Against All Enemies
(2004), by former US head advisor for counterterrorism Richard A. Clarke, takes its title from the oath of office recited by state officials to uphold the Constitution. The book is primarily a critique of presidential policies and their impact on the United States’ proclaimed “war on terrorism” that resulted in the 2003 invasion of Iraq and a perpetual military presence lasting into the present day. The book focuses most of its criticism on former President George W. Bush, claiming that he did not take action to defend the country in the calamitous period before the September 11 terrorist attack in New York City. He also criticizes the imperative behind the 2003 Iraq invasion, which he believes exacerbated the political condition of the Middle East and the United States’ capability to connect with its struggling states. The book is thus a rebuttal
against the sentiment that the United States government successfully upheld its collective oath to defend “against all enemies, foreign and domestic.”
Clarke begins the book in the midst of the domestic political turmoil in the years leading up to the September 11 attacks. He states that he urgently and frequently petitioned the CIA and several other intelligence communities to form a strategy to respond to the U.S.’s multiplying signals of domestic and international terrorist activity. The primary piece of evidence he focuses on is his effort to convince then-CIA director George Tenet to include details about Al-Qaeda in daily intelligence briefings. These studies demonstrated a record level of terrorist chatter, or volume of network activity correlated with agents connected to Al-Qaeda and its affiliates. He thus suggests that 9/11 was potentially an avoidable catastrophe had the intelligence community merely acknowledged numerous warnings.
Clarke argues that, in the aftermath of 9/11, the U.S. deliberately fashioned a military response that furthered certain leaders’ political agendas, rather than responding strategically to the complexities of the actual terrorist threats. He accuses Secretary of Defense Donald Rumsfeld of bombing Iraq despite a lack of evidence for its involvement, simply because Iraq had a higher volume of identified threats that were easier to take out to generate signals of progress for mass media coverage. He alleges that Rumsfeld valued fabricating a sense of American optimism over defending against confirmed perpetrators of terrorist acts. Clarke uses various case studies of terrorist figures to demonstrate that the real threat was more or less contained in Iraq’s neighbor, Afghanistan.
After excoriating the intelligence community’s key leaders for inaction, Clarke reinforces his argument by recalling September 12, 2001, when President Bush recruited him to gather proof that Saddam Hussein was connected to the attacks. He argues that he realized there was systemic opposition to finding an accurate narrative of the forces leading up to the attack once he submitted a report concluding that there was no evidence whatsoever of the involvement of Iraq. After getting the report undersigned by the relevant intelligence agencies, it was immediately rejected by the President’s advisors without even having been examined by Bush himself.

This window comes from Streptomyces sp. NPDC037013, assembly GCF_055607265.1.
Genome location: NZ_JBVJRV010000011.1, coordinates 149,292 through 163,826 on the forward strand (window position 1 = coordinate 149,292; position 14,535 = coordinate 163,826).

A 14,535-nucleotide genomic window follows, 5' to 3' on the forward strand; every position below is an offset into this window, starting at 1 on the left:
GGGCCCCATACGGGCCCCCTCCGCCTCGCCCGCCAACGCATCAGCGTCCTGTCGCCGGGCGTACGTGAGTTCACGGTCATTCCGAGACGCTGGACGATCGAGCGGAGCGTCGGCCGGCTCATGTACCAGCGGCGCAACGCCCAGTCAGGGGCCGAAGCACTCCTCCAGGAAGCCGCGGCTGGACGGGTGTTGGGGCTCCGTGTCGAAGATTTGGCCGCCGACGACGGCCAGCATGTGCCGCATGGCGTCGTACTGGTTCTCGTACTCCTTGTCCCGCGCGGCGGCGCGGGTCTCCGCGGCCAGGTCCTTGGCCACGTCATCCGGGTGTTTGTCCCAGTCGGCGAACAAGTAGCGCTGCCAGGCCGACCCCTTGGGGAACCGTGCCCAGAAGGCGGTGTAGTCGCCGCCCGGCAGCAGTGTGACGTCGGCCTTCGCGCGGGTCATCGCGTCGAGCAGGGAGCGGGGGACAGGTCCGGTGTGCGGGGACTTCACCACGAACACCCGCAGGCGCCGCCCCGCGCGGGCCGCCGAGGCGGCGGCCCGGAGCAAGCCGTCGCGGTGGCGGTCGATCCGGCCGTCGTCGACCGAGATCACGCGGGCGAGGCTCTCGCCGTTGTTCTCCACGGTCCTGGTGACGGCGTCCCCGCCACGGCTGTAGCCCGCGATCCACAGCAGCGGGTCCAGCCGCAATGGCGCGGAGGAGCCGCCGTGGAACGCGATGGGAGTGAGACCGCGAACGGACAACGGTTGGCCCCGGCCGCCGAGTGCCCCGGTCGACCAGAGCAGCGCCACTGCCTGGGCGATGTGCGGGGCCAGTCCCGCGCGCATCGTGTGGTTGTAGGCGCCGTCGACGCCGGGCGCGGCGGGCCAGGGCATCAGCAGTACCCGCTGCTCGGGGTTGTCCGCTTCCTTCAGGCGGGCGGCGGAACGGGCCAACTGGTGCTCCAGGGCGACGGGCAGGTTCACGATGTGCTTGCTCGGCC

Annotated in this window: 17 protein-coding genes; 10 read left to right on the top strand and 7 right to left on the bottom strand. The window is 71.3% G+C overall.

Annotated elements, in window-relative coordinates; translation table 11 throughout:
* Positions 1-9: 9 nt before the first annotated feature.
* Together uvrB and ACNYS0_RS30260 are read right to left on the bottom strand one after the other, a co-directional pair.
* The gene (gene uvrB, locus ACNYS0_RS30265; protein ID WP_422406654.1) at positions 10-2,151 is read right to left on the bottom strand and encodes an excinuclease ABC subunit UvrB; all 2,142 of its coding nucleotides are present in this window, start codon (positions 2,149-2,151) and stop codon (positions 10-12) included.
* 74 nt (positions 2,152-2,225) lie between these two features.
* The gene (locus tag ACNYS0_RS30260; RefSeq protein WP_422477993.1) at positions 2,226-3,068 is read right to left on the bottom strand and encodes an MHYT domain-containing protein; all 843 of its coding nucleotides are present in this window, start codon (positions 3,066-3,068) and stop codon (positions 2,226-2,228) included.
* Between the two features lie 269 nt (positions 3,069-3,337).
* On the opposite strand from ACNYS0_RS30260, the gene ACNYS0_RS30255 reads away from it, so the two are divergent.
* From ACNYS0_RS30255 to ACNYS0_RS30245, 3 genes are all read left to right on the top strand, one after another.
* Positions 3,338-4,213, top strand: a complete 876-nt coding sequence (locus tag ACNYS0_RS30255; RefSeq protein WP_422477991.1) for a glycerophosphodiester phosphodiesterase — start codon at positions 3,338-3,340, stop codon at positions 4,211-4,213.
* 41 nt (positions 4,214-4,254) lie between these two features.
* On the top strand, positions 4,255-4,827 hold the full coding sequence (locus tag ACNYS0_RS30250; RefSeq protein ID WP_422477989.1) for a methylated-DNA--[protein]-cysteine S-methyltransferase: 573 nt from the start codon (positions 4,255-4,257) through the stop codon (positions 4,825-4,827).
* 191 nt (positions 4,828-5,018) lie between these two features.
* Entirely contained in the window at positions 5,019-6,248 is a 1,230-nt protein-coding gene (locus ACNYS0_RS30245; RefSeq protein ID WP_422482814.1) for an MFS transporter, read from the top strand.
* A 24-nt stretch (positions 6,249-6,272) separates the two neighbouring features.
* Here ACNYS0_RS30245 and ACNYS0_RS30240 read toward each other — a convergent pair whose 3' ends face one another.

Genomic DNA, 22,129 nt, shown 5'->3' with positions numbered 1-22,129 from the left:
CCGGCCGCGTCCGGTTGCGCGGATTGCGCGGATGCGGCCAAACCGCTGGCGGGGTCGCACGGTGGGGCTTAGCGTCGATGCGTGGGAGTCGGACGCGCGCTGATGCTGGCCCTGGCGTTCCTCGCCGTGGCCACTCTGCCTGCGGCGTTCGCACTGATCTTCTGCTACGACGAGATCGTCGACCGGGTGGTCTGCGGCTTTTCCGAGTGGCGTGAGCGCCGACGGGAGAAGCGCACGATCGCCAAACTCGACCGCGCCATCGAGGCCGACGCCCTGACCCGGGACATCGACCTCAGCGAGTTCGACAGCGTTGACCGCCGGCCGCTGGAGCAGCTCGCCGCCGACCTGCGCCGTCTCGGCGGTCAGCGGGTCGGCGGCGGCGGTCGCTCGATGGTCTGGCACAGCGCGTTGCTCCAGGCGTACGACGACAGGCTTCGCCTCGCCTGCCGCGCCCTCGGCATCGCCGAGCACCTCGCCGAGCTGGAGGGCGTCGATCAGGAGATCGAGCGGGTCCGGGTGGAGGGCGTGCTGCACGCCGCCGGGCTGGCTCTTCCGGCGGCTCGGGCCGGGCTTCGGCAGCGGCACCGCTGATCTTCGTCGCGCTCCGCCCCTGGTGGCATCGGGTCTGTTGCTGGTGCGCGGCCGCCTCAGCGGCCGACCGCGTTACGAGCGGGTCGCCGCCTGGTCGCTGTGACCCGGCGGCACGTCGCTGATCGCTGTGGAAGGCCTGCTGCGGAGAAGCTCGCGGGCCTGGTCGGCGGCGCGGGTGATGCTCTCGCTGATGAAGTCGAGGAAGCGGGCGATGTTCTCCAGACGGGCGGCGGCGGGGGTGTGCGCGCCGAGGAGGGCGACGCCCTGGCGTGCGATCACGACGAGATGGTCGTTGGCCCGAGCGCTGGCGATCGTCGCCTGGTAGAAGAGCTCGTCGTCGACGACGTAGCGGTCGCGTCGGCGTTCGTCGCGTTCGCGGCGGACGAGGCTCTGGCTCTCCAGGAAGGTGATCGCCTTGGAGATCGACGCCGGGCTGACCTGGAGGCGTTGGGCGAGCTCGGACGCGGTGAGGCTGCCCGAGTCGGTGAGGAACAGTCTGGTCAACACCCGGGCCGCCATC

Clarke then recalls a conference with Deputy Secretary of Defense Paul Wolfowitz, who indicated resistance to the idea that Osama bin Laden could have organized the September 11 attacks without the support of the state of Iraq, and therefore, Saddam Hussein. Clarke alleges that Wolfowitz cared little about the evidence, connecting Hussein to the first, lesser bombing of the World Trade Center in 1993, using a widely debunked theory advocated by conspiracy theorist Laurie Mylroie.
The height of Clarke’s disparaging of the US administration’s actions during the War on Terror is in his general critique that there has been no reasonable, strategic, or evidence-backed effort to respond to radicalized terrorist groups in the Middle East. He states that the invasion of Iraq in 2003 actually strengthened Osama bin Laden’s power, allowing him to validate certain theories that the U.S. desired to invade Iraq in order to occupy and exploit its oil reserves. As this narrative seemed more plausible, the volume of new terrorist recruits also skyrocketed.
Clarke concludes his political exposé arguing that the war has sapped resources from the larger, more crucial fight of stopping Al-Qaeda, which is still propagating its power inside and outside Afghanistan. He argues that if his advice had been heeded when it was so urgently presented, Al-Qaeda could have been virtually eliminated by the time of his writing. Instead, he observes that Al Qaeda continues to grow in political and geographical reach, and has further radicalized other terrorist groups to the point of criticality.
Meant as a counterpart to, and explication of, his highly publicized, nearly twenty-hour-long testimony to the 9/11 Commission, Clarke’s book is a polarizing excoriation, albeit one that has been (at least partially) corroborated by many of his political contemporaries who were inside the US government during the proclaimed War on Terror. Clarke’s account attempts to expose the U.S. for the ethical atrocity of knowingly scapegoating other, sometimes innocent, political agents in order to control its media narrative and distort its national history.